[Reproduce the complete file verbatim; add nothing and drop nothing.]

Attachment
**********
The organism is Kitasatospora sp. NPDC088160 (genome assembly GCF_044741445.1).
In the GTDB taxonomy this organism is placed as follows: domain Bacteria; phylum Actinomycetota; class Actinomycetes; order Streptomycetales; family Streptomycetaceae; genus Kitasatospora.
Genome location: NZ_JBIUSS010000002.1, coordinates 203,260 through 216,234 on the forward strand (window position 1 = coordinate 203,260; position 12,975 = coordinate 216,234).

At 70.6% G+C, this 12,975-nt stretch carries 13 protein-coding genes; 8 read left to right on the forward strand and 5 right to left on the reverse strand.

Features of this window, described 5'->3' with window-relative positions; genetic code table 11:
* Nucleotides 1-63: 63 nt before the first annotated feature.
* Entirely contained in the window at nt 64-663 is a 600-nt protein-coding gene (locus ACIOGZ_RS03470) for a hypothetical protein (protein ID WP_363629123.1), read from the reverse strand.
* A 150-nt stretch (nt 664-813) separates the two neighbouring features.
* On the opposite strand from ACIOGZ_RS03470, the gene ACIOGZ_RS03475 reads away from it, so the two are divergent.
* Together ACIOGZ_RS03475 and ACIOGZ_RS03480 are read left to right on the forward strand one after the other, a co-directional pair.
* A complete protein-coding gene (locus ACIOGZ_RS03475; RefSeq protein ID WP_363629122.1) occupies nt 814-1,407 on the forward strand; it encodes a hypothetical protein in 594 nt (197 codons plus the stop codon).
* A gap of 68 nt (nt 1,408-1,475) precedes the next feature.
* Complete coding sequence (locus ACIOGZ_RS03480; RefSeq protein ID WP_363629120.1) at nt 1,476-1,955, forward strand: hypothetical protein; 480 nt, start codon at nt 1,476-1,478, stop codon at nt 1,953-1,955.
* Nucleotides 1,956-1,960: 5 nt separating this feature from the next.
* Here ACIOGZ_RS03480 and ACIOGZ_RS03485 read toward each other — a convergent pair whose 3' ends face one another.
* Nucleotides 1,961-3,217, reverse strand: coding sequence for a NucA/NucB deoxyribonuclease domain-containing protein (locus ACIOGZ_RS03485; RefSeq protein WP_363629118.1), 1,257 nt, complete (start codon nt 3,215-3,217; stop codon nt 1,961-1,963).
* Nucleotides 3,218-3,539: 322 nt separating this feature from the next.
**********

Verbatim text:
The organism is Kitasatospora sp. NPDC088160 (genome assembly GCF_044741445.1).
In the GTDB taxonomy this organism is placed as follows: domain Bacteria; phylum Actinomycetota; class Actinomycetes; order Streptomycetales; family Streptomycetaceae; genus Kitasatospora.
Genome location: NZ_JBIUSS010000002.1, coordinates 203,260 through 216,234 on the forward strand (window position 1 = coordinate 203,260; position 12,975 = coordinate 216,234).

At 70.6% G+C, this 12,975-nt stretch carries 13 protein-coding genes; 8 read left to right on the forward strand and 5 right to left on the reverse strand.

Features of this window, described 5'->3' with window-relative positions; genetic code table 11:
* Nucleotides 1-63: 63 nt before the first annotated feature.
* Entirely contained in the window at nt 64-663 is a 600-nt protein-coding gene (locus ACIOGZ_RS03470) for a hypothetical protein (protein ID WP_363629123.1), read from the reverse strand.
* A 150-nt stretch (nt 664-813) separates the two neighbouring features.
* On the opposite strand from ACIOGZ_RS03470, the gene ACIOGZ_RS03475 reads away from it, so the two are divergent.
* Together ACIOGZ_RS03475 and ACIOGZ_RS03480 are read left to right on the forward strand one after the other, a co-directional pair.
* A complete protein-coding gene (locus ACIOGZ_RS03475; RefSeq protein ID WP_363629122.1) occupies nt 814-1,407 on the forward strand; it encodes a hypothetical protein in 594 nt (197 codons plus the stop codon).
* A gap of 68 nt (nt 1,408-1,475) precedes the next feature.
* Complete coding sequence (locus ACIOGZ_RS03480; RefSeq protein ID WP_363629120.1) at nt 1,476-1,955, forward strand: hypothetical protein; 480 nt, start codon at nt 1,476-1,478, stop codon at nt 1,953-1,955.
* Nucleotides 1,956-1,960: 5 nt separating this feature from the next.
* Here ACIOGZ_RS03480 and ACIOGZ_RS03485 read toward each other — a convergent pair whose 3' ends face one another.
* Nucleotides 1,961-3,217, reverse strand: coding sequence for a NucA/NucB deoxyribonuclease domain-containing protein (locus ACIOGZ_RS03485; RefSeq protein WP_363629118.1), 1,257 nt, complete (start codon nt 3,215-3,217; stop codon nt 1,961-1,963).
* Nucleotides 3,218-3,539: 322 nt separating this feature from the next.